[Interest] Parsing data from serialport

roland at logikalsolutions.com roland at logikalsolutions.com
Thu Apr 4 20:37:54 CEST 2019


Quoting interest-request at qt-project.org:

> I think the point is that there's little reason to poll the serial port if
> you can react to the event. Exactly what you'd do if you had a network
> socket. Qt already does the heavy lifting for you, so you only need to
> react to the signal and read as much as you want/need. Basically:
>
>     QSerialPort * port;
>     QObject::connect(port, &QIODevice::readyRead, port, [port] () -> void  {
>         while (port->canReadLine())  {
>             QByteArray data = port->readLine();
>             // emit with data as argument and do the parsing
>         }
>     });
>
> Whether you have the port in another thread or not is irrelevant in this
> case, either can work fine (unlike your while-sleep loop).

Never ever ever do I/O in the main GUI thread of a Qt application.  
It's a recipe for disaster despite the countless examples you will  
find posted on-line and even in the Qt examples themselves. Those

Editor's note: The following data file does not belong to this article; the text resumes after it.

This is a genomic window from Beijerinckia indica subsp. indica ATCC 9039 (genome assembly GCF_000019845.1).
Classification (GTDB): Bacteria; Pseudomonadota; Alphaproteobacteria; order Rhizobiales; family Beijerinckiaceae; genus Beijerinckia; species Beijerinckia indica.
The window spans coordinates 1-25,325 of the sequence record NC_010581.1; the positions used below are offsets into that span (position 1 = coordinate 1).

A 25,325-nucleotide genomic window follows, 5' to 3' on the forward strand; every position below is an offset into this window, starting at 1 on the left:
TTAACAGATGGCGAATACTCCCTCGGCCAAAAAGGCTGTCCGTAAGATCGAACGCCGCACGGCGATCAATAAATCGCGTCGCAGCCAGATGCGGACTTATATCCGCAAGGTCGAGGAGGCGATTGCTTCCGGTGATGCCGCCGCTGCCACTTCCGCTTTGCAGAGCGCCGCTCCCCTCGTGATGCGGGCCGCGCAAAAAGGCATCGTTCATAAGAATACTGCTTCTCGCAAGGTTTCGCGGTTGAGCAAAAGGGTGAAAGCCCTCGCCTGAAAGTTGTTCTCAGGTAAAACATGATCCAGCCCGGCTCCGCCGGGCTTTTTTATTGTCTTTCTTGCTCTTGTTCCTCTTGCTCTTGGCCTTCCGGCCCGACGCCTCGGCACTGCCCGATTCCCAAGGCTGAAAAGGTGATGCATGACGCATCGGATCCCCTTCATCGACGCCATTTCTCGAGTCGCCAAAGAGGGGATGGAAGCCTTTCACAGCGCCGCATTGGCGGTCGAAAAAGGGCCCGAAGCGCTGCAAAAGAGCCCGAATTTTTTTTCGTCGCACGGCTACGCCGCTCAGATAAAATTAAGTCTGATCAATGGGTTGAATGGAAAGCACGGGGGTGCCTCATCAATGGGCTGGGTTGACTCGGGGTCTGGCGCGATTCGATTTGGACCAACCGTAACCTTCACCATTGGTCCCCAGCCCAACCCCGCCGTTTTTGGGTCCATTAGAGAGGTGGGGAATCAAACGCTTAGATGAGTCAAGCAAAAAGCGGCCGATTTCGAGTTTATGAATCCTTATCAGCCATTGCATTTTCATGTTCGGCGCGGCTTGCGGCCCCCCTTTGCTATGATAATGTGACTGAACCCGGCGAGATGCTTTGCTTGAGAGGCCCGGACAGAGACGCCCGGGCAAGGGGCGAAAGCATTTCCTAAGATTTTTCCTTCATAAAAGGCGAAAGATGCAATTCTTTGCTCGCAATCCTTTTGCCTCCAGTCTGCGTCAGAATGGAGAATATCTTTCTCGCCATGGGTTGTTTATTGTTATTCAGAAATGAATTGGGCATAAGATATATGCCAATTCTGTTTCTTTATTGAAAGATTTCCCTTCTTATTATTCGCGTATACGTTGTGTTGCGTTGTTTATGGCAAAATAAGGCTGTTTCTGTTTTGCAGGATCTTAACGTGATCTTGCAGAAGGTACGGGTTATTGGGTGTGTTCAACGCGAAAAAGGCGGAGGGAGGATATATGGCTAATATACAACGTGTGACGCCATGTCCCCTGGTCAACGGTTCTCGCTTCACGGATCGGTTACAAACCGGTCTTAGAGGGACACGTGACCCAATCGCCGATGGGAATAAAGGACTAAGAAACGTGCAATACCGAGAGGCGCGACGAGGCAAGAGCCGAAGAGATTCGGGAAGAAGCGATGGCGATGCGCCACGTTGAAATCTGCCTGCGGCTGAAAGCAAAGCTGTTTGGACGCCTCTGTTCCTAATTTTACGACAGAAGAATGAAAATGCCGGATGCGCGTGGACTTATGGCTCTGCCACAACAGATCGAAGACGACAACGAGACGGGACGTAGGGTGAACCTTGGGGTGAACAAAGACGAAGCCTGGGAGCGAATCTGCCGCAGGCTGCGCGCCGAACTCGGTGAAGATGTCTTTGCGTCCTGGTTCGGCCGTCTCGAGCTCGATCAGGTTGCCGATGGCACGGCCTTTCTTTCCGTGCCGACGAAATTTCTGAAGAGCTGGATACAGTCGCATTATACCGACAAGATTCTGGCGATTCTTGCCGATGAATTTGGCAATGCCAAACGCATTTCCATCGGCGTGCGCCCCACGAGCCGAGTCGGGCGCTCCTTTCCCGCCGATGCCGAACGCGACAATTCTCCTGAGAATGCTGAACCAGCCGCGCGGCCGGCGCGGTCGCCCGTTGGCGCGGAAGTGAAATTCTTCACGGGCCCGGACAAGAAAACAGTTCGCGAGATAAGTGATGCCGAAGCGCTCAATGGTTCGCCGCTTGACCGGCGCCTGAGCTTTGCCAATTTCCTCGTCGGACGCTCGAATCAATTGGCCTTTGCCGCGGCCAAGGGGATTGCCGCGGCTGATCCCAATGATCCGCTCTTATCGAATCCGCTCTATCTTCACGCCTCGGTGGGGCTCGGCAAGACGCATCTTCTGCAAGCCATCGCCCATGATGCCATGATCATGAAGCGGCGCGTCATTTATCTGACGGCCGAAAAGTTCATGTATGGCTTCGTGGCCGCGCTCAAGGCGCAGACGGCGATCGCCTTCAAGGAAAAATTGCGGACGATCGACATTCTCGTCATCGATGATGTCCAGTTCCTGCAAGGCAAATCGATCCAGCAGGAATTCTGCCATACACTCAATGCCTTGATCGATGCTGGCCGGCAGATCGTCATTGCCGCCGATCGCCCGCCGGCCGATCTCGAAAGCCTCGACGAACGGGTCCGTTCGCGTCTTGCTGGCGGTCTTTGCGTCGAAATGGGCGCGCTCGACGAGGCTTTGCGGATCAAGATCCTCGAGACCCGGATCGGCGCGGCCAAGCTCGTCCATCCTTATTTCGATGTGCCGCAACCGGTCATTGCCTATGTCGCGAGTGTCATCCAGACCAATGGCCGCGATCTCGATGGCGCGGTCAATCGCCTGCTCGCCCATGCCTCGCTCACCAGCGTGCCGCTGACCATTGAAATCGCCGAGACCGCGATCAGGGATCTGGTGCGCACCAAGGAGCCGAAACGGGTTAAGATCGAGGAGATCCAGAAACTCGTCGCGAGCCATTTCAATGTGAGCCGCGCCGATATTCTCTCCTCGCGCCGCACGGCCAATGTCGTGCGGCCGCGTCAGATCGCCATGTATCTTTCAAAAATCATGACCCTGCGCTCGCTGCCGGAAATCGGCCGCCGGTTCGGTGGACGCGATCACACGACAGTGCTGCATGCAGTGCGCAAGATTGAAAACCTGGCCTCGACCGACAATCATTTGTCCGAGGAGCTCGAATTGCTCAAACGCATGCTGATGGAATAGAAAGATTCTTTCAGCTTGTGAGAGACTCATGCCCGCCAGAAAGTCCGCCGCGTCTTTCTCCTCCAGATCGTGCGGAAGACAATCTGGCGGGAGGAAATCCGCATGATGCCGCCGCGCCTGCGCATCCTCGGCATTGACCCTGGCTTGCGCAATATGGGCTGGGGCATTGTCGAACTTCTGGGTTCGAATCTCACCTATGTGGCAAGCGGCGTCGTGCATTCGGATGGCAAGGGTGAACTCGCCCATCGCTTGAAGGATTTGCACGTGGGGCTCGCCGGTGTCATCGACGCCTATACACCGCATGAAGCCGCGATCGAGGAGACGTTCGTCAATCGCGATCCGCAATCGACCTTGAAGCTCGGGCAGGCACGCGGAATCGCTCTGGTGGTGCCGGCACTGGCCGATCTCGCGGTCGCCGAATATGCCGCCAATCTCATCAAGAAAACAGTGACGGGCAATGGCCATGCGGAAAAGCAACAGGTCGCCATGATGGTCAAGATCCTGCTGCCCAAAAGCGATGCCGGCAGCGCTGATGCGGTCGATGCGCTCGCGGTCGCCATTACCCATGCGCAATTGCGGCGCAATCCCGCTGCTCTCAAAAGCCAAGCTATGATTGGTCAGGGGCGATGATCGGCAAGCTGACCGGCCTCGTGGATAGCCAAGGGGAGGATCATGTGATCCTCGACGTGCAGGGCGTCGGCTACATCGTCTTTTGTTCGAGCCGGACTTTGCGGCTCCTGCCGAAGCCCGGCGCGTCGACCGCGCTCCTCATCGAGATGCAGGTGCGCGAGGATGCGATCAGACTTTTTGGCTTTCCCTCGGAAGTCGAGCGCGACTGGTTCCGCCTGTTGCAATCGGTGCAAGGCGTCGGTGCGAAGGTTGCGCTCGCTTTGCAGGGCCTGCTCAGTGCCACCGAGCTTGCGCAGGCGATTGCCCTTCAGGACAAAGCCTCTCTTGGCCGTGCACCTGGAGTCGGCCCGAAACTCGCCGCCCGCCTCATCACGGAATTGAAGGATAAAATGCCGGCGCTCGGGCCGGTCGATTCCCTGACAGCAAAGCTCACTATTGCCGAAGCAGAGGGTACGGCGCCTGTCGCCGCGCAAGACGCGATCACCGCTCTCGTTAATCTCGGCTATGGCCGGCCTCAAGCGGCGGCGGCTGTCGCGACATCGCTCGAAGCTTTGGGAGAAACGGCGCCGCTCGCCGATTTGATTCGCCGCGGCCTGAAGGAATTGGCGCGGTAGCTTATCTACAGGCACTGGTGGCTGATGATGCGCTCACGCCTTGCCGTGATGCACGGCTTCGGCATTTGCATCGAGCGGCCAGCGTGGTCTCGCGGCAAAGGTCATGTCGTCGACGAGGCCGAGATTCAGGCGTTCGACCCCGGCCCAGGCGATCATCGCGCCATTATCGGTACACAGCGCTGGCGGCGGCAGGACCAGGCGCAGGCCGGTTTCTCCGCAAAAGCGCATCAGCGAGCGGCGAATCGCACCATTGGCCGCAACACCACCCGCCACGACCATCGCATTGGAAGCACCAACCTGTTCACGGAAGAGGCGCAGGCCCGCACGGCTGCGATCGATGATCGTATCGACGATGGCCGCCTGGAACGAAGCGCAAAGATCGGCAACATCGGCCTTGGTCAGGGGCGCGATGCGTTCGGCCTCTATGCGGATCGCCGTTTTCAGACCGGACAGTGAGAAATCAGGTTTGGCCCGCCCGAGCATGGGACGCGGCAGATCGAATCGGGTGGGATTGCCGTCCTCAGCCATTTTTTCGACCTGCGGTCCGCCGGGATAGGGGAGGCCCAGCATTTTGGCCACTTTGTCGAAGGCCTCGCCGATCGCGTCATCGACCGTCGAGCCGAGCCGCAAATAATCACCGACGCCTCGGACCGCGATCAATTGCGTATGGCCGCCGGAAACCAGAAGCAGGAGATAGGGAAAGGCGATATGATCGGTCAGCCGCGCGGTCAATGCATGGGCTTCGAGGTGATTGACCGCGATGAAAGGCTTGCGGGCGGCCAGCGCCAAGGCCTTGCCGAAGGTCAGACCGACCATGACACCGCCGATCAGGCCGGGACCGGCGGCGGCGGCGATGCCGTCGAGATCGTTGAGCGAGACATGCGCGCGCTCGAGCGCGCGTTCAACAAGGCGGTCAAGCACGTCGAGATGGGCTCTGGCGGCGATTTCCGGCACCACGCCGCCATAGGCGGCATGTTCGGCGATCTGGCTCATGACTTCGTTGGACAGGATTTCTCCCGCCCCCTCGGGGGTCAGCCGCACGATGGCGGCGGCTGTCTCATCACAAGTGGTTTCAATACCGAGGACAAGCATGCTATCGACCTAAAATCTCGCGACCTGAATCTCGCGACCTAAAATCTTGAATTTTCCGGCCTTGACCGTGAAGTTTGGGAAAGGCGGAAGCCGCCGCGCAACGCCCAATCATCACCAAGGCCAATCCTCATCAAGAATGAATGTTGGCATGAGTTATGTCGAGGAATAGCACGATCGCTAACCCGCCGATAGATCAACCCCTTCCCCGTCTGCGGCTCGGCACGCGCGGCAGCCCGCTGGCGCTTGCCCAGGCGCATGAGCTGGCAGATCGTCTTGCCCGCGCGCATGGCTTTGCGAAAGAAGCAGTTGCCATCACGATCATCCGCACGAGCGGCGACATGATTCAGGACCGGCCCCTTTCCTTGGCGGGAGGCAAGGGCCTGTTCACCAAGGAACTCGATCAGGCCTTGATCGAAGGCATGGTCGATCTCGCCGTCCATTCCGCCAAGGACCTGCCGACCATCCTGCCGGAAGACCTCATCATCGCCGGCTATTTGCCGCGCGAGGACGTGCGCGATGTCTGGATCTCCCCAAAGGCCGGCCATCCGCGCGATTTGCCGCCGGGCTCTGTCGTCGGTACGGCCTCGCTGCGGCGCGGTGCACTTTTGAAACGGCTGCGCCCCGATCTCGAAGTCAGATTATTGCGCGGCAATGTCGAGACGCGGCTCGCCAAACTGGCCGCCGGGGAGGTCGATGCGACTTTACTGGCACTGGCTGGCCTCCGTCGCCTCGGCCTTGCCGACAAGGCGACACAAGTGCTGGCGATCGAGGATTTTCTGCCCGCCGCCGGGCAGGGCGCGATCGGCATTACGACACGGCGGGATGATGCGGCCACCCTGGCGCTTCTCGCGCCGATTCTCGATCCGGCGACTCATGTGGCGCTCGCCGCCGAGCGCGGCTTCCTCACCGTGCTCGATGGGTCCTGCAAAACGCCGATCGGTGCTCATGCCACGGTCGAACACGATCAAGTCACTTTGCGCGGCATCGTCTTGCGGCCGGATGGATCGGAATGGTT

database examples are really nice. Try testing them with a million+  
row table.

Real world serial comm is fraught with peril. I've been doing it since  
the days of DOS 3.1.

Before anyone goes running off and using the above lambda, they need  
to consider a few things.

Unless something has dramatically changed in QSerialPort, readyRead is  
only emitted for the first character in the buffer because there is no  
concept of block or packet. A UART handles one byte at a time.

When you get a readyRead and fail to completely empty the buffer,  
that's it. You never get another one.

When QSerialPort was taken from Playground and had all its method  
names changed, there was an odd timing bug too. In a production system  
running multiple ports of embedded target the code loading the next  
byte into the class buffer (perhaps not completely Qt code as it could  
have been in the device driver). The adding of the next byte could  
begin after readLine() determined how many bytes were in the buffer  
but prior to actually pulling them. The new byte got added. One less  
than a full buffer got read and readyRead never fired again because  
the next byte wasn't being written to a pristine empty buffer.


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Roland Hughes, President
Logikal Solutions
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